In people who suffer from acid reflux, nighttime symptoms are a common problem. Although it occurs during the day as well, acid reflux is especially damaging at night. Burning in the chest, coughing and pain may easily keep you awake, robbing your body of the time required to rest and renew itself. If this sounds like you, or if you occasionally experience acid reflux during the night, it’s time to learn about the solutions to this nighttime problem.
How Acid Reflux Impairs Sleep
Gastroesophageal reflux disease is commonly known as GERD or acid reflux. It is a chronic condition in which the stomach contents backs up into the esophagus. The liquid from the stomach contains acid, which inflames and damages the lining of the esophagus. This stimulates the nerve fibers causing burning pain in the chest. For some, the pain feels like strong pressure, much like a heart attack. Some people experience coughing or stomach acid in the mouth.
In a survey presented by the American College of Gastroenterology, results showed that acid reflux severely impairs sleep. In the survey, 42% of people with GERD reported sleeping poorly versus just 19% of people who did not have GERD. Those who had sleep impairment reported poor sleep quality, increased wakefulness and waking up repeatedly during the night as their biggest problems.
Sleep Better Despite Acid Reflux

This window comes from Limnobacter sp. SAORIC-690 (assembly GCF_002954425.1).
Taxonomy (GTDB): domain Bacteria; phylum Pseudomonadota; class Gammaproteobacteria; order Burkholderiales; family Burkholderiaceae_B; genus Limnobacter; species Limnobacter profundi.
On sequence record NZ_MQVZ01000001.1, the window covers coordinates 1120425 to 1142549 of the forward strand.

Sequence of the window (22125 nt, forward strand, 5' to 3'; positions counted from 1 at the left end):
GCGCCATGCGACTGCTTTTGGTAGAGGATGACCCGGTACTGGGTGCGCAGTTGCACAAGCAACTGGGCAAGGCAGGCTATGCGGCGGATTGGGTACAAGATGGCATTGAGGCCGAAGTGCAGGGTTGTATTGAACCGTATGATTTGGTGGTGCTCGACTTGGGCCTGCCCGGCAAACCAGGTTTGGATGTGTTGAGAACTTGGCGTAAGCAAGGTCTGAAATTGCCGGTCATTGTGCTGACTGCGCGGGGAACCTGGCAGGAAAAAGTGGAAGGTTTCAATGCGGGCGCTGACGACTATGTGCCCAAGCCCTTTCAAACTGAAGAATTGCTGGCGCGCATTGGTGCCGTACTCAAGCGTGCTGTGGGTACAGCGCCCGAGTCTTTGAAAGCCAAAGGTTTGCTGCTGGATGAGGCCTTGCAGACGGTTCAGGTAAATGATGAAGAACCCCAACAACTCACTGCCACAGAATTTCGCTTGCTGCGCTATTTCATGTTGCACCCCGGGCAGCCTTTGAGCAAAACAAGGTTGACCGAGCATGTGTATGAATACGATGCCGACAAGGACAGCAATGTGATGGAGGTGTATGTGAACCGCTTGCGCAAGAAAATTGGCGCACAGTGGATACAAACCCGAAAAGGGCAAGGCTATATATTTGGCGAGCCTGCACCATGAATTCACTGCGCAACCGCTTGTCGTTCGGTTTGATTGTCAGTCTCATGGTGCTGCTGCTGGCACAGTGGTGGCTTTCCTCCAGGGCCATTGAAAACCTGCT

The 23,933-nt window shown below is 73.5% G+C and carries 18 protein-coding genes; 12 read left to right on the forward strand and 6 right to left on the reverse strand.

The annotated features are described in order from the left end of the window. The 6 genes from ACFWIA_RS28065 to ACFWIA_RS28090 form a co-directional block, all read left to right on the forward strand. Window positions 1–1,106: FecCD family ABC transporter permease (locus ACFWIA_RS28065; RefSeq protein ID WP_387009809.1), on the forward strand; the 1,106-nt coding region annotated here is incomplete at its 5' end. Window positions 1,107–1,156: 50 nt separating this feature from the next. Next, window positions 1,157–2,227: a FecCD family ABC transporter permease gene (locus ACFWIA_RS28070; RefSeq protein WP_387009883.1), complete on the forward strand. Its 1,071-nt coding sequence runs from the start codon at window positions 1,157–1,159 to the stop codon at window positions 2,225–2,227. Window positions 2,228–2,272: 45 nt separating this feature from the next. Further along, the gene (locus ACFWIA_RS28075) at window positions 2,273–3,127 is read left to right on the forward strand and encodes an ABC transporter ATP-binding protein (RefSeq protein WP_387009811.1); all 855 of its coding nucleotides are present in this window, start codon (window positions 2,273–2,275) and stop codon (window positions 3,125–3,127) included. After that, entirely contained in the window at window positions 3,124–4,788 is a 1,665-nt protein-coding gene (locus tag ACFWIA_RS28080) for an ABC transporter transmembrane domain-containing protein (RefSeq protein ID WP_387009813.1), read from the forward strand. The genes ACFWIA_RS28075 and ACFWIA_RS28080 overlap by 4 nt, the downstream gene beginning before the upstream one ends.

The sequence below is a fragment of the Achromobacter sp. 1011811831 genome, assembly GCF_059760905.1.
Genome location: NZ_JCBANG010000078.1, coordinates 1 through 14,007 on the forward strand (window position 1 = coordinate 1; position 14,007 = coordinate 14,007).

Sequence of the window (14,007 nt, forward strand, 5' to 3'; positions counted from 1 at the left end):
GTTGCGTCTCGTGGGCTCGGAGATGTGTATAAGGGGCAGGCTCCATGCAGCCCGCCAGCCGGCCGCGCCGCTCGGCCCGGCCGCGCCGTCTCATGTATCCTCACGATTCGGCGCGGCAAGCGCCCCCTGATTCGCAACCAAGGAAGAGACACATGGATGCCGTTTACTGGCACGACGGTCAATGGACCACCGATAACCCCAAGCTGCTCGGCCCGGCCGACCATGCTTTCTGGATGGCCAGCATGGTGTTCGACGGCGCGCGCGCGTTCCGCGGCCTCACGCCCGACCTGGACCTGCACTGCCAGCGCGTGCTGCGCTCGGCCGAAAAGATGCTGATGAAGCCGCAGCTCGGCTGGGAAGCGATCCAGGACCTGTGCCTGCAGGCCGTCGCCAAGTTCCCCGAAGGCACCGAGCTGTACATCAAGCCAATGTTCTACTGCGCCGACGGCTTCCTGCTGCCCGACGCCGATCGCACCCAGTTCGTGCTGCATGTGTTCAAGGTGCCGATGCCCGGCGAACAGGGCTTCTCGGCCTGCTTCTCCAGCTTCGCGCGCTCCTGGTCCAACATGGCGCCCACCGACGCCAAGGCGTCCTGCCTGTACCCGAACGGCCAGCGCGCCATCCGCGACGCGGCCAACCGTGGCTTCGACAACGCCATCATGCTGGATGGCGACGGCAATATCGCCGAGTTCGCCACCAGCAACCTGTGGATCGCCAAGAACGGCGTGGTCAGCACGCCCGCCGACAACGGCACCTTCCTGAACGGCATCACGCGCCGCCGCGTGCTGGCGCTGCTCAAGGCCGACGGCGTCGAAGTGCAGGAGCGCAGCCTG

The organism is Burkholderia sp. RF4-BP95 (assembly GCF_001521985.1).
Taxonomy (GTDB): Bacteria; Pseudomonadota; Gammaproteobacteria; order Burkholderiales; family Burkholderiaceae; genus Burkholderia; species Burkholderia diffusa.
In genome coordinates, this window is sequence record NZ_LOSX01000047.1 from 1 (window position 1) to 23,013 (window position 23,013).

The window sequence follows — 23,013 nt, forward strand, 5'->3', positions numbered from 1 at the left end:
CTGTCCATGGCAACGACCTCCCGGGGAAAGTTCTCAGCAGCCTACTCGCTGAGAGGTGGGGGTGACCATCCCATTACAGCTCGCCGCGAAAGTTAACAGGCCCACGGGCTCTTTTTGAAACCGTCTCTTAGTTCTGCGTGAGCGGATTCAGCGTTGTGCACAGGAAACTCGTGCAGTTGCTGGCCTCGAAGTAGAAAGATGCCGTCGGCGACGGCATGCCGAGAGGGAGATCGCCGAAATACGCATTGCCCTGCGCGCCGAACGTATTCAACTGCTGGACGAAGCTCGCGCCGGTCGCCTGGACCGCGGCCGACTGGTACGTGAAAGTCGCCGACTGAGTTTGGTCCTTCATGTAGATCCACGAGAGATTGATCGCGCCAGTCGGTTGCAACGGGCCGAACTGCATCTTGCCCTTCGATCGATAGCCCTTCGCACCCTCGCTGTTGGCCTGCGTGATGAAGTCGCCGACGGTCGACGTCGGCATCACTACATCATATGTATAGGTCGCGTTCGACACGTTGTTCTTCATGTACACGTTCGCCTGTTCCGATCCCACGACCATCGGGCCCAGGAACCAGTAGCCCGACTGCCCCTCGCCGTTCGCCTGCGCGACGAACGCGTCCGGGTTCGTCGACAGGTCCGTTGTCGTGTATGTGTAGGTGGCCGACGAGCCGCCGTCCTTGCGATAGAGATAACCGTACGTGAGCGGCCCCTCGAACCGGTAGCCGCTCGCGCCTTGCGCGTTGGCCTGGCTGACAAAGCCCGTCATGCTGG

GERD is a lifelong condition, so managing the symptoms is the key to improving sleep quality. If you regularly suffer from acid reflux, see your doctor. Together you can create a treatment plan for your personal needs. If you have already been diagnosed with GERD, there are several lifestyle modifications that can help you sleep easier as early as tonight.
The most important tip that has helped many patients is to avoid eating three hours before bed. This buffer of time allows your body to properly digest your food before you lie down for the night. When you are sitting or standing up, any stomach acid that refluxes is generally returned to the stomach with the help of gravity. When you are in bed, you do not have this advantage.
The size of your evening meal matters too. The more food you eat, the more stomach acid is needed for digestion. Consider altering your dining habits so that you eat your largest meal at midday, rather than close to bedtime. Many people also find that this helps cut down on afternoon snacking, and maintaining a healthy weight also helps control acid reflux. To be on the safe side, avoid any foods that trigger your acid reflux symptoms. Common culprits are chocolate, alcohol, caffeinated drinks, orange juice and peppermint.
Some patients find success with acid-reducing medications. If you prefer natural remedies, however, gingerroot, aloe vera, fennel and chamomile have been cited as acid fighters. All these solutions can help, but if you smoke, your acid reflux is unlikely to improve. Kick the habit so you can reduce your symptoms and improve your sleep.
Elevating the head of your bed can help nighttime reflux as well. Many people use a stack of pillows to prop themselves up, but this compresses the stomach, which exacerbates the problem. Risers or bricks that can elevate the head of the bed are a do-it-yourself solution for some patients. If you suffer from chronic nighttime GERD and have tried everything else, a bed that you can angle mechanically may be worth considering.
As you see, people with GERD have a lot of options that may help improve their symptoms. The result will be more high quality sleep. If you start sleeping better, you will have the energy to stay healthy and avoid your trigger foods. Try some lifestyle changes today and wake up well rested tomorrow.
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